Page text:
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Report on Bogoslof (United States) — 8 March-14 March 2017


Smithsonian Institution / US Geological Survey
Weekly Volcanic Activity Report, 8 March-14 March 2017
Managing Editor: Sally Sennert.

Please cite this report as:

Global Volcanism Program, 2017. Report on Bogoslof (United States) (Sennert, S, ed.). Weekly Volcanic Activity Report, 8 March-14 March 2017. Smithsonian Institution and US Geological Survey.

Weekly Report (8 March-14 March 2017)


United States

53.93°N, 168.03°W; summit elev. 150 m

All times are local (unless otherwise noted)

AVO reported that an explosive event at Bogoslof began at about 2236 on 7 March, indicated in seismic, lightning, and infrasound data, and lasted about three hours. Though ash was not immediately visible in satellite data, AVO raised the Aviation Color Code (ACC) to Red and the Volcano Alert Level (VAL) to Warning. Later, satellite images showed a large ash cloud rising to an altitude of 10.7 km (35,000 ft) a.s.l. and drifting E. This event was the first detected eruptive activity since 19 February, and more than 1,000 lightning strokes related to the volcanic eruption cloud were detected during this event, by far the highest number observed to date. In addition the seismic levels were among the highest detected since the beginning of the eruption. Satellite images from 8 March showed that the W part of the island had grown significantly. The ACC was lowered to Orange and the VAL was lowered to Watch on 9 March.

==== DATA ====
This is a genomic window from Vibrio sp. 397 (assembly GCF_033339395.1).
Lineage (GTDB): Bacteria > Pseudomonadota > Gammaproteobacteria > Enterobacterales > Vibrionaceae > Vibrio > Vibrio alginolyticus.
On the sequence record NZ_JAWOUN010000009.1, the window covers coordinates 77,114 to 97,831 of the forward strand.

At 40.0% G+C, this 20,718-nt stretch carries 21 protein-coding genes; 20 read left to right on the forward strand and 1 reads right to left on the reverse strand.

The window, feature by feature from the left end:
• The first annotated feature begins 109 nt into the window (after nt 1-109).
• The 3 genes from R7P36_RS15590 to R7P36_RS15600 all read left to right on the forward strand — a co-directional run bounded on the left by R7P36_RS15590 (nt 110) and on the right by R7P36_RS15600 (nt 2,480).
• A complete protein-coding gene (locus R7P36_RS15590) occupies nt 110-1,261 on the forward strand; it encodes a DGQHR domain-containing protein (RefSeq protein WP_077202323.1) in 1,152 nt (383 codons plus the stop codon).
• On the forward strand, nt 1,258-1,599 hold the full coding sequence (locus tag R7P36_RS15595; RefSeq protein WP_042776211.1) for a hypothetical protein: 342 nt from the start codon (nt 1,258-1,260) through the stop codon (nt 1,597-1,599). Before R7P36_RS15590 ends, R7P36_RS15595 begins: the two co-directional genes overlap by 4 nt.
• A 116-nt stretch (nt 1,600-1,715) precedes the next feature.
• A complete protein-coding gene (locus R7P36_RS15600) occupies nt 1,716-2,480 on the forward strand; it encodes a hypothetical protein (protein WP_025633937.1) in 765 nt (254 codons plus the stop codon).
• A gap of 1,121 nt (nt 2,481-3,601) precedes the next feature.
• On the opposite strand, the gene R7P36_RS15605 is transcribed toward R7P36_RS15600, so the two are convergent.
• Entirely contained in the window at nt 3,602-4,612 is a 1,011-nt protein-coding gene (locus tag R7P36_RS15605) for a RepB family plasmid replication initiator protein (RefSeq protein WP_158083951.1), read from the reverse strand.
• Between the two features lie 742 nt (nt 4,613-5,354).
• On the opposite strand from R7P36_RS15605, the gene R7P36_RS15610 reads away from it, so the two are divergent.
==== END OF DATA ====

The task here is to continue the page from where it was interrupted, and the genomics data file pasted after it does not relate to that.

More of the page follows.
Two earthquakes swarms were detected during 9-11 March; the first began at 1750 on 9 March and ended at 1400 on 10 March, and the second was detected from 1900 on 10 March to 0500 on 11 March. Mildly elevated surface temperatures were identified in satellite data during 10-11 March. A third swarm began at 0500 on 12 March. A short-duration event, from 1131 to 1143 on 13 March, produced a small ash cloud that rose to an altitude of 5.5 km (18,000 ft) a.s.l. and drifted SSW. AVO noted that after the event, the level of seismic activity declined and the repeating earthquakes, detected for much of the previous several days, stopped. Weakly elevated surface temperatures were observed in two satellite images from 13 March. A photograph taken by a pilot showed a low-level, billowy steam plume rising from the general area of the intra-island lake.

Geological Summary. Bogoslof is the emergent summit of a submarine volcano that lies 40 km N of the main Aleutian arc. It rises 1,500 m above the Bering Sea floor. Repeated construction and destruction of lava domes at different locations during historical time has greatly modified the appearance of this "Jack-in-the-Box" volcano and has introduced a confusing nomenclature applied during frequent visits by exploring expeditions. The present triangular-shaped, 0.75 x 2 km island consists of remnants of lava domes emplaced from 1796 to 1992. Castle Rock (Old Bogoslof) is a steep-sided pinnacle that is a remnant of a spine from the 1796 eruption. The small Fire Island (New Bogoslof), about 600 m NW of Bogoslof Island, is a remnant of a lava dome formed in 1883.

Source: US Geological Survey Alaska Volcano Observatory (AVO)